Posted on May 16, 2019 by David Van Slyke
On April 30, 2019, Maine Governor Janet Mills signed into law An Act to Prohibit the Use of Certain Disposable Food Service Containers, making Maine the first state in the nation to ban polystyrene foam (more commonly called Styrofoam) use in disposable food service containers – coffee cups, takeout containers, packaged meat trays, egg cartons and the like. The prohibition, which takes effect on January 1, 2021, bans restaurants, convenience stores, farmer’s markets, nursing homes, food pantries and other businesses from using the containers.
While Styrofoam containers have many advantages over alternatives – they are comparatively easy to manufacture, light (cost-effective to ship), relatively durable, have good insulating qualities and (by some measures) are lower in production impacts – they are among the most common sources of litter in the United States, found “[f]rom the mountains to the prairies….”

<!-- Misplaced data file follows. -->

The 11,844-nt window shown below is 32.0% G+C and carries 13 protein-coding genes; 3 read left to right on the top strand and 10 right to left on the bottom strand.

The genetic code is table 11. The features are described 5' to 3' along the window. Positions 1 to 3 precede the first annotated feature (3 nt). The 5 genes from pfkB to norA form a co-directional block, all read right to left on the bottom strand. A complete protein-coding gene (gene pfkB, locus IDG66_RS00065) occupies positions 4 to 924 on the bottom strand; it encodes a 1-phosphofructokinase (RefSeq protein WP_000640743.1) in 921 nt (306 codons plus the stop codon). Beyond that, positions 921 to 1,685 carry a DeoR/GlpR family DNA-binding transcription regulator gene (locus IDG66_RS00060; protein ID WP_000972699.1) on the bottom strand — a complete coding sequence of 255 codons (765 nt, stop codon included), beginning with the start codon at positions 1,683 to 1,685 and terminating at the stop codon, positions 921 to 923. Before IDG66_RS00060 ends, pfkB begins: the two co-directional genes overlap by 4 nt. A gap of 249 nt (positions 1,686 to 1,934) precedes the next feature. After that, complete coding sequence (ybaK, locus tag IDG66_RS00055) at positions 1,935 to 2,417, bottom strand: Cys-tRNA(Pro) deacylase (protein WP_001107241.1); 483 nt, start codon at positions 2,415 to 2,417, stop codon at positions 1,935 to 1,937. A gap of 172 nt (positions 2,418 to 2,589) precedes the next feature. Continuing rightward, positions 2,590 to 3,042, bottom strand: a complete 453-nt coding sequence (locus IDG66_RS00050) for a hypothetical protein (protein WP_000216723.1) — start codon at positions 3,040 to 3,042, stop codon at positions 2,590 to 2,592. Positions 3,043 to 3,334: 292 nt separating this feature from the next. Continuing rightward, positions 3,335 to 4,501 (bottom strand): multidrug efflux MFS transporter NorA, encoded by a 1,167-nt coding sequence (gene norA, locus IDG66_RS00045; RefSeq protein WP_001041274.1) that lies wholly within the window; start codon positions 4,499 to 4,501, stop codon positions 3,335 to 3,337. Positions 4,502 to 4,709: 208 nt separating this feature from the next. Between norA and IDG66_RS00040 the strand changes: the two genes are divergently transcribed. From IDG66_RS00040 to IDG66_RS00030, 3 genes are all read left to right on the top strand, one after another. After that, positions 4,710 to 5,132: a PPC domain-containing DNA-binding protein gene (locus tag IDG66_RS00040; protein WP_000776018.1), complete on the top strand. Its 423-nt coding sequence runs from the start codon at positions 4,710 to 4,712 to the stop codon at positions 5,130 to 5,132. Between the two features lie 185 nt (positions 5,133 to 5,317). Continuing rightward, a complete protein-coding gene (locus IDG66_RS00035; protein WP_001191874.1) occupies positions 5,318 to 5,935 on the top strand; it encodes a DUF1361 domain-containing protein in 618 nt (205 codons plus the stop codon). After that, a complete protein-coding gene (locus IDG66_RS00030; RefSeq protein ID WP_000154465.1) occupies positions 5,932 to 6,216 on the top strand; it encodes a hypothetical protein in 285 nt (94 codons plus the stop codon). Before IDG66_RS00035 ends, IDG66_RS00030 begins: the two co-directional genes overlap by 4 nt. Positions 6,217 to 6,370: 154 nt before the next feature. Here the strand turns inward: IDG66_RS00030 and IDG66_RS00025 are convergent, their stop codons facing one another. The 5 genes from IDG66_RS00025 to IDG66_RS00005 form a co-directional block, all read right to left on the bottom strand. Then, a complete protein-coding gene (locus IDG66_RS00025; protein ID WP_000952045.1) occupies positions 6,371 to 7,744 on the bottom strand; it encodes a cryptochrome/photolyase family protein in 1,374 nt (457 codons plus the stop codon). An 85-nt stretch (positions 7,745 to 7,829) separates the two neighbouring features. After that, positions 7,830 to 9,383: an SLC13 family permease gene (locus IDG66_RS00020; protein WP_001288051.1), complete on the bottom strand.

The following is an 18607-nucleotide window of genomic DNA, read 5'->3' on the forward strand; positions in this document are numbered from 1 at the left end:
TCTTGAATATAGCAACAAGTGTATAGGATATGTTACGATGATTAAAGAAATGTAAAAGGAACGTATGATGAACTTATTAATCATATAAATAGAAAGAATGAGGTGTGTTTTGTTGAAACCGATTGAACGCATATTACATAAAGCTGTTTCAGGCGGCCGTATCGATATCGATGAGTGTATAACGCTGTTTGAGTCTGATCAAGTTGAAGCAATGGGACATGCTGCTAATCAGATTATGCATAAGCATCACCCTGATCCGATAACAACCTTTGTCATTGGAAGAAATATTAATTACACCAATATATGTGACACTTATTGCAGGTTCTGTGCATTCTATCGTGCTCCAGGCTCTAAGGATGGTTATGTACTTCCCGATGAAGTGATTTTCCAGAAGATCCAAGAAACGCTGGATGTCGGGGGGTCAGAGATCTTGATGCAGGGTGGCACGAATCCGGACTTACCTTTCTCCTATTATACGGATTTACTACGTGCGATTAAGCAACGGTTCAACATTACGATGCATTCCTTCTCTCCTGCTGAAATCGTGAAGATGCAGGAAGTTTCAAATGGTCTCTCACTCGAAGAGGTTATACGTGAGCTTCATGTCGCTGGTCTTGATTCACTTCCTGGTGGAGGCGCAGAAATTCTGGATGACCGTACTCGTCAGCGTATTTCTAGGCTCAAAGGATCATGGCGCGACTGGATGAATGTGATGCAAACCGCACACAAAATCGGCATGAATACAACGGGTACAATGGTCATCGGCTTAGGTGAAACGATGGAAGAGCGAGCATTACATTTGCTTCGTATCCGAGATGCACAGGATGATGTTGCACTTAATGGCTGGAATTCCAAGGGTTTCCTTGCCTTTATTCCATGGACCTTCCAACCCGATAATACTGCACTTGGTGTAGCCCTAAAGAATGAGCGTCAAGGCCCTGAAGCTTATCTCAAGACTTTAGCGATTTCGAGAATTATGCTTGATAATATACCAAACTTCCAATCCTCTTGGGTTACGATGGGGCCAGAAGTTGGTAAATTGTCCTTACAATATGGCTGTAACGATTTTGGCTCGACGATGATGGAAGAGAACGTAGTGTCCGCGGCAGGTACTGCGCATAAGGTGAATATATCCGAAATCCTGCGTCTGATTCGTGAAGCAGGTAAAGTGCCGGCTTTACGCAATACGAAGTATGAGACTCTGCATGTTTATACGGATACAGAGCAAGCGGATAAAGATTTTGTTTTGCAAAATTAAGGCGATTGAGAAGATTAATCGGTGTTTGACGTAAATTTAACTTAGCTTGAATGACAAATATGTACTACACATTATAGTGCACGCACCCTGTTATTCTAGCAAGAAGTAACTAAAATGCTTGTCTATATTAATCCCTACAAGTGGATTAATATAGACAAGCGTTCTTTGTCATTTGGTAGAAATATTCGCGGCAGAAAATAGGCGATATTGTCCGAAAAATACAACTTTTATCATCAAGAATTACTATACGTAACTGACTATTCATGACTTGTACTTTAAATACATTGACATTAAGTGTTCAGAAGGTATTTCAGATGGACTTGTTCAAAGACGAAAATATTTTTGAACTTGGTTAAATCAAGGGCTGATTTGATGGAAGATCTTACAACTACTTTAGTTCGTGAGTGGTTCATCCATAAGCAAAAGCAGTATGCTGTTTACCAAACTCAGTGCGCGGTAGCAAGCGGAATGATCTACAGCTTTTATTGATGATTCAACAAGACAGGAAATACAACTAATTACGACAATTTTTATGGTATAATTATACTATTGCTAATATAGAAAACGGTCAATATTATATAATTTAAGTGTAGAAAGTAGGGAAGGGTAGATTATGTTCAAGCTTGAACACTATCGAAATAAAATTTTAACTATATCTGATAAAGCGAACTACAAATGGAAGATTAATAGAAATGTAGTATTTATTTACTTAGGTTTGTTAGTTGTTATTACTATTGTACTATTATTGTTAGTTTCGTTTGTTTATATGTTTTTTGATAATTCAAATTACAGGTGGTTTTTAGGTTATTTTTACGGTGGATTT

Further, polystyrene foam is petroleum-based, floats, is prevalent in the marine environment, and photodegrades and physically breaks down into smaller particles that are ingested (to ill effect) by marine life. Further, recent research suggests that chemicals associated with polystyrene foam debris transfer to marine life that attaches itself to the debris.
I, for one, applaud the Maine Legislature and Governor Mills, as well as the other states (Maryland, California and Hawaii) that have considered such a ban and the numerous municipalities across “this land that I love” that have already banned Styrofoam use.
However, there is still work to be done. As a member of Red Sox Nation (and, yes, a devoted drinker of Dunkin Donuts® coffee), the next time I hear an awe-inspiring rendition of “God Bless America” at Fenway Park, I may have a tough time blocking the thought that it is actually trillions of bits of polystyrene that are making “…the oceans white with foam.”